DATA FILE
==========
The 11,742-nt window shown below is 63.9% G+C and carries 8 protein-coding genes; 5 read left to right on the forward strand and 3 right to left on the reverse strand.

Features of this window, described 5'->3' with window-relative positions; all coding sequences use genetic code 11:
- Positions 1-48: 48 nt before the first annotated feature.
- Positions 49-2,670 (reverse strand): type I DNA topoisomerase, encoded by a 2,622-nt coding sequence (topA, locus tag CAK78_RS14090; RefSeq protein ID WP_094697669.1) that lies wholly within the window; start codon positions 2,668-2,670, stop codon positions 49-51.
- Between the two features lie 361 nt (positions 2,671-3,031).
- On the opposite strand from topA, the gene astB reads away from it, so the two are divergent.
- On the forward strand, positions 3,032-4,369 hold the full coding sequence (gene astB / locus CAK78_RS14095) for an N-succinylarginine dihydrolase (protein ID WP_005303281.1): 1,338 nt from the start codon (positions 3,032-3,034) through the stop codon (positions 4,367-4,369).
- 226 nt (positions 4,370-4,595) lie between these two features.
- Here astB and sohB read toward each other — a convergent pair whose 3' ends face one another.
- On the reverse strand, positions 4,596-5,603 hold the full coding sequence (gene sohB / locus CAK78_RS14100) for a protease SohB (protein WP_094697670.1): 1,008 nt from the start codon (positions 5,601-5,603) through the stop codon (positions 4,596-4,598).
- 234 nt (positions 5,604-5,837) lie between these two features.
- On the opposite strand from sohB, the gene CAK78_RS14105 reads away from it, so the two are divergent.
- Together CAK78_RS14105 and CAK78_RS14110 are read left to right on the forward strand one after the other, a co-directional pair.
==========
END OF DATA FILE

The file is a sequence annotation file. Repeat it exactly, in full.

The 11,742-nt window shown below is 63.9% G+C and carries 8 protein-coding genes; 5 read left to right on the forward strand and 3 right to left on the reverse strand.

Features of this window, described 5'->3' with window-relative positions; all coding sequences use genetic code 11:
- Positions 1-48: 48 nt before the first annotated feature.
- Positions 49-2,670 (reverse strand): type I DNA topoisomerase, encoded by a 2,622-nt coding sequence (topA, locus tag CAK78_RS14090; RefSeq protein ID WP_094697669.1) that lies wholly within the window; start codon positions 2,668-2,670, stop codon positions 49-51.
- Between the two features lie 361 nt (positions 2,671-3,031).
- On the opposite strand from topA, the gene astB reads away from it, so the two are divergent.
- On the forward strand, positions 3,032-4,369 hold the full coding sequence (gene astB / locus CAK78_RS14095) for an N-succinylarginine dihydrolase (protein ID WP_005303281.1): 1,338 nt from the start codon (positions 3,032-3,034) through the stop codon (positions 4,367-4,369).
- 226 nt (positions 4,370-4,595) lie between these two features.
- Here astB and sohB read toward each other — a convergent pair whose 3' ends face one another.
- On the reverse strand, positions 4,596-5,603 hold the full coding sequence (gene sohB / locus CAK78_RS14100) for a protease SohB (protein WP_094697670.1): 1,008 nt from the start codon (positions 5,601-5,603) through the stop codon (positions 4,596-4,598).
- 234 nt (positions 5,604-5,837) lie between these two features.
- On the opposite strand from sohB, the gene CAK78_RS14105 reads away from it, so the two are divergent.
- Together CAK78_RS14105 and CAK78_RS14110 are read left to right on the forward strand one after the other, a co-directional pair.